Not a hint of gooseberry, capsicum, passion fruit or the dreaded cat’s pee anywhere, you note?

I believe – although I am willing to be corrected – that much of this Sancerre rediscovery is not just down to changes in my own palate, but to improved awareness and confidence at some Sancerre domaines regarding their wine and their terroir, with new-found comfort at being distinct from New Zealand Sauvignon Blanc rather than feeling a need to imitate that very successful style. And, perhaps hand-in-hand with that, a more concerted effort to aim for appropriate ripeness (rather than greener, methylpyrazine-influenced style) in the fruit, enhancing terroir expression in the process. This is The New Sancerre. The wines of François Crochet have been very convincing in this regard, and to a lesser extent Pascal Reverdy. The wines of Alphonse Mellot – a totally biodynamic estate – have also been highly regarded by many, although suddenly much more convincing – in view of the arguments put forward above – are the single-vineyard wines of Domaine Vacheron, which have suddenly burst onto my tasting and drinking radar again, almost twenty years after my first visit to their domaine. I tasted the new range of lieu-dit wines in London late last year, and found them hugely convincing; these are brilliant wines, very expressive, displaying distinctive terroir-related characteristics, definitely “wines worth talking about” to quote Hugh Johnson. I will be writing them up as soon as possible. And the likes of François and Pascal Cotat hardly need a mention, such is their fame. Although the wine I tasted last night was from none of these domaines; it is not from an unknown domaine, not by a long shot, but it is from a vigneron not previously discussed on these pages (part of my promise to myself to try to ‘discover’ more rather than just sticking with old favourites). More importantly it is delicious, and very true to its marly origins. It will be my Wine of the Week on Monday….for now, its identity remains a secret.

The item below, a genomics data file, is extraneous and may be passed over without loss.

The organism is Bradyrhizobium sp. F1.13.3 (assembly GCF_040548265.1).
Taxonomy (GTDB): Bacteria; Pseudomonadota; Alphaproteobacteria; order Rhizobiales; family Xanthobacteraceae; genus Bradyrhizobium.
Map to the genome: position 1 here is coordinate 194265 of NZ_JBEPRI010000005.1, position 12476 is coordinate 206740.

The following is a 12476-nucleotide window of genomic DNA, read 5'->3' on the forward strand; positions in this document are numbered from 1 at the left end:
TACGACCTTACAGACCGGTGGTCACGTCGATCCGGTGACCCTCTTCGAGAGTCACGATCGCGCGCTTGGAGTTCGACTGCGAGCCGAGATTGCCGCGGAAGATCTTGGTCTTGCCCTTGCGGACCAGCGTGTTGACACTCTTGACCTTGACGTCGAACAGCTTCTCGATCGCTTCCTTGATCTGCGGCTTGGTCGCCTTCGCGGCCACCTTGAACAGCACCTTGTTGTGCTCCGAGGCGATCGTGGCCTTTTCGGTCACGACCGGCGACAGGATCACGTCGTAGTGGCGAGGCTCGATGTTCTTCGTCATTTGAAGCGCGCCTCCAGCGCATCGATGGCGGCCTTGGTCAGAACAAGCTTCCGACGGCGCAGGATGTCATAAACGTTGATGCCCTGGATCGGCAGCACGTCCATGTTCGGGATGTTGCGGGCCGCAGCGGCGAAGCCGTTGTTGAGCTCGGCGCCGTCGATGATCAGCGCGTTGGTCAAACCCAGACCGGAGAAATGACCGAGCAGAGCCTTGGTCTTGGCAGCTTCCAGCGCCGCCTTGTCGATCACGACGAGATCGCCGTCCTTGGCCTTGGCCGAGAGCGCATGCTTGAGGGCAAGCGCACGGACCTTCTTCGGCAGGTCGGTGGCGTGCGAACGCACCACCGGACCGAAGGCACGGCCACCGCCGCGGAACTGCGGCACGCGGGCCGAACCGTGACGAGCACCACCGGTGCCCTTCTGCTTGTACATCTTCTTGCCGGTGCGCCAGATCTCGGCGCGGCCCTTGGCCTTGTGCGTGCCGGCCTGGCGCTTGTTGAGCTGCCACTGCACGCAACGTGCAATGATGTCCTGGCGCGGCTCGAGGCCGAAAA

16 Responses to “The New Sancerre”

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    Could not agree more. NZSB and Sancerre are nothing alike and I too tired very quickly of the NZ style. Well made SB from Sancerre has a profile all of its own and none of the characteristics of her counterpart from NZ. I also find a “richness” in SB from Sancerre that I do not find elsewhere which takes the place of the over acid styles from other regions, which I agree makes these wines much closer to Chablis in profile. Biggest problem is finding value wines, as much is priced ,fairly high here, with the entry wines from Quincy starting at about $17-18 and Sancerre itself increasing quite rapidly from here to the mid 20s.


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    Thanks for that response Gary. Agree that price does put me off some wines a little! Especially when compared to the many other choices the Loire offers many of which are 1/3 or 1/4 the cost!